I have sought after the elusive city of
Due to an old document that came my way several years ago I and my colleagues have searched for what we believe "may" be connected to this ancient city. Not many years ago my friend discovered what is no doubt 300 acres of irrigation canals, the problem is, we cant find the ruins of a city to go with it. We did however notice that it appears as on one of the canals, it appears the lava when it was flowing flowed into one of the canals, this has not yet been confirmed. Is it possible we have another Pompey?
This occurrence has led me to believe and
in addition to much other evidence, that the lava flowed in this place in about
900 AD coinciding with several other sources. It has since come to our attention that through certain recent geologic
studies in that area, geologist have discovered pottery in the lava and have
determined that the lave was flowing about 1000 years ago… Imagine that…
However in our search, one cannot discount other possibilities, two of the many
maps show Abacus nuc
An Apache chief named Esconolea, having no knowledge of the 1924 discovery of the buried Tuscon lead crosses or the story told within them, believed in the mid nineteenth century on the basis of a tradition handed down from father to son over an indeterminate time, of the same details found written upon the artifacts. He could also unerringly locate the rung valley of the ruined city spoken of within, or at least one of the cities....
A genial, responsible, 22 year old Iowan adventurer, James H.
Tevis, who had done a year's hitch in Central America with the filibuster
William Walker, took charge of the Butterfield Overland Mail station at Apache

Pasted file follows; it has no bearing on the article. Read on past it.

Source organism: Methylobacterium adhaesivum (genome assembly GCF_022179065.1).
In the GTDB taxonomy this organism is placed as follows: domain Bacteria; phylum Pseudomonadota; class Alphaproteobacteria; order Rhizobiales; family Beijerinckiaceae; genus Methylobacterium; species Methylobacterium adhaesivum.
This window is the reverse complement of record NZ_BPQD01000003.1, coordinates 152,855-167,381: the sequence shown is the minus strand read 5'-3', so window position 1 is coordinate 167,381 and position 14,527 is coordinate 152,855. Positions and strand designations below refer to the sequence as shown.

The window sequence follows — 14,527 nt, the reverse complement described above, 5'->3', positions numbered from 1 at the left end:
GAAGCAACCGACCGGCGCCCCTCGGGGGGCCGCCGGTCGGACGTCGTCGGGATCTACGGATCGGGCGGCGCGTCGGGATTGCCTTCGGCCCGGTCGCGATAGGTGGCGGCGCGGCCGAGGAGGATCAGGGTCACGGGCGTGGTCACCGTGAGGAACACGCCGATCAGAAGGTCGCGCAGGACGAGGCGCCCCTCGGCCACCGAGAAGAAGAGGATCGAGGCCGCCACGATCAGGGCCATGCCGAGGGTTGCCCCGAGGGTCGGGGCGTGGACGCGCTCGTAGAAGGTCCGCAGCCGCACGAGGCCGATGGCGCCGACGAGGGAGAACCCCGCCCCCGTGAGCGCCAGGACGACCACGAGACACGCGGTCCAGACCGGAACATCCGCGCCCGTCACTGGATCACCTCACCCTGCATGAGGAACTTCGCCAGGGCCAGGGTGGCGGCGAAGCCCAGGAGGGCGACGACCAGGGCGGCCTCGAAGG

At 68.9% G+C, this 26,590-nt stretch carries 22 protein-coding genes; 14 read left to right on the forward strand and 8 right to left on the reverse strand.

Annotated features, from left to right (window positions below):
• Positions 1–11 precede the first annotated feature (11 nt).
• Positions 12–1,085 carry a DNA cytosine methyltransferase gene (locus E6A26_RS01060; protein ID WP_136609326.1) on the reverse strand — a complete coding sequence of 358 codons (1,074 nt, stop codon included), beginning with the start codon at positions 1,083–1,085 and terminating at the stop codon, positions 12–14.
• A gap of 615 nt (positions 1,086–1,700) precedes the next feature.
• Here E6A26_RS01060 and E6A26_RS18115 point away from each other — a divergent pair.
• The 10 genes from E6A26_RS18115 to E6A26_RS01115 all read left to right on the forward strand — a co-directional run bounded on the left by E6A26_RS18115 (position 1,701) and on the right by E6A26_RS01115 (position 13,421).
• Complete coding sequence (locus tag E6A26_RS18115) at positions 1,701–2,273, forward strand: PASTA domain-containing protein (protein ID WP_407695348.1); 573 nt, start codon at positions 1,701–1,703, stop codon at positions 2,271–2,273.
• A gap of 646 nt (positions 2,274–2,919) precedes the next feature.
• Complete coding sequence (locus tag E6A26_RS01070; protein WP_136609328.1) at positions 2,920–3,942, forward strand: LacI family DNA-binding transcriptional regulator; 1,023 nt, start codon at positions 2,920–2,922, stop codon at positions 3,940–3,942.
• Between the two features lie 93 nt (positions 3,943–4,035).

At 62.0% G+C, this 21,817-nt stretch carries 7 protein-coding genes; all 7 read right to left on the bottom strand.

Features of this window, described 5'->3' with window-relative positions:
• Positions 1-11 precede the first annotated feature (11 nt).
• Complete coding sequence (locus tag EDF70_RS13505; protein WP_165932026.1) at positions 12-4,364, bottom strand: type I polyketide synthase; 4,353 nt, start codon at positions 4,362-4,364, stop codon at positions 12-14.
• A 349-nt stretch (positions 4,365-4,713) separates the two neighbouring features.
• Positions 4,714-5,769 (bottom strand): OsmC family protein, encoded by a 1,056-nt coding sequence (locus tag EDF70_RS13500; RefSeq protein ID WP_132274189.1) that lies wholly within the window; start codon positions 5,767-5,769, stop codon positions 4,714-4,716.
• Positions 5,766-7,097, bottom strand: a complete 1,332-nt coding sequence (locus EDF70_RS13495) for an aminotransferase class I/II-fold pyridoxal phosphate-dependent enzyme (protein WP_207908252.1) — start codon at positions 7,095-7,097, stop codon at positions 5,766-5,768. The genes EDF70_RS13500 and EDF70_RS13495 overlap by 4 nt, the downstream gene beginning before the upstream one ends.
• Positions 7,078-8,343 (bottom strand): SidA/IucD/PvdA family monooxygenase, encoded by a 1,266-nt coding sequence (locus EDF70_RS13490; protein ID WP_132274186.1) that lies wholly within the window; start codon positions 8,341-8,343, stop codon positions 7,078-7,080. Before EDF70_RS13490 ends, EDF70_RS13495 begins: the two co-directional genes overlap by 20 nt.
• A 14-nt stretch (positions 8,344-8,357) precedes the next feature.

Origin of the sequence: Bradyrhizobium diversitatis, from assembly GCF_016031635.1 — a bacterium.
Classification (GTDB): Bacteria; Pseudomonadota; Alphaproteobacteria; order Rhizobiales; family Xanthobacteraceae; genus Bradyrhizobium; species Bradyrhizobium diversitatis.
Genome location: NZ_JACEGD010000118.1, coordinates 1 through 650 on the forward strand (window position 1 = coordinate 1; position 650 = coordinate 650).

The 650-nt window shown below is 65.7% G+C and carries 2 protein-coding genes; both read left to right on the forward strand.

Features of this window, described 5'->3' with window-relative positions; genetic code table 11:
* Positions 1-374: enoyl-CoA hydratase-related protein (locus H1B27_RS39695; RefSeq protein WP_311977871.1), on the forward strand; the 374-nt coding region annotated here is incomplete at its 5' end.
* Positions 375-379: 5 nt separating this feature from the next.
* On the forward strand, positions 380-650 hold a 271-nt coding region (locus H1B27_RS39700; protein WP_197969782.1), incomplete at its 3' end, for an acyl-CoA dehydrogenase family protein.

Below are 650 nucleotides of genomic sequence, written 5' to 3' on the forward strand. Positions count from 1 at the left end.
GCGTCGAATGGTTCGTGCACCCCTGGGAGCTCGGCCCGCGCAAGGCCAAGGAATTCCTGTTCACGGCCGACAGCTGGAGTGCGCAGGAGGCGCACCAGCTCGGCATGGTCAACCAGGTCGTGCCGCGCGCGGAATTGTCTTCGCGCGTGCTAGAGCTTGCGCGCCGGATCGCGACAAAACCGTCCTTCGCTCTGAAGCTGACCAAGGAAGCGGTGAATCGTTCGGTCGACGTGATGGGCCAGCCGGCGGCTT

Pass in 1858. The stone corralled station stood about halfway, or six miles
along the precarious road of the 5115foot Pass in southeast
Old Jack's young warriors, wearing red headbands, had just returned from Sonora in the spring of 1858 when Tevis one day descried them from the top of a divide reinforcing a line of about 200 warriors, thus giving a decided advantage against Esconolea's force drawn up opposite. When the battle joined with a whoop, Tevis charged down through the red bands firing his six shooters, ending up amidst Esconolea's men. Esconolea gave him a good Mexican hug saying "Ushah slonk" (Very good). Tevis had already pleased Esconolea by giving a girl of his tribe two sacks of corn on the water burro during the severe December of 1857 while the men were away on their new
moon foray to
The Apaches say that, at one time, they were a great war tribe, but that a great army invaded their country with such terrible war implements that their people were killed before their arrows could reach the enemy.
Those who did reach close enough for hand to hand fighting could not match the invaders' broad blade hatchets and broke their lances on the invaders' shields.
Even though the Apaches numbered twenty to one, the enemy was successful in every engagement, and kept driving them north. Behind this vast army came a great number of people in charge of priests. They settled along all the watercourses, building forts and churches. In the mountains they also built furnaces and melted the rocks like water. Finally, the Apaches had to succumb to the tyranny of the invaders, and they were no better than slaves, for warriors, squaws, and children worked for them.
Esconolea said that about ten days' journey northwest of Apache Pass lay an abundantly timbered valley somewhat like a tableland, many miles long and very wide, with a fine stream.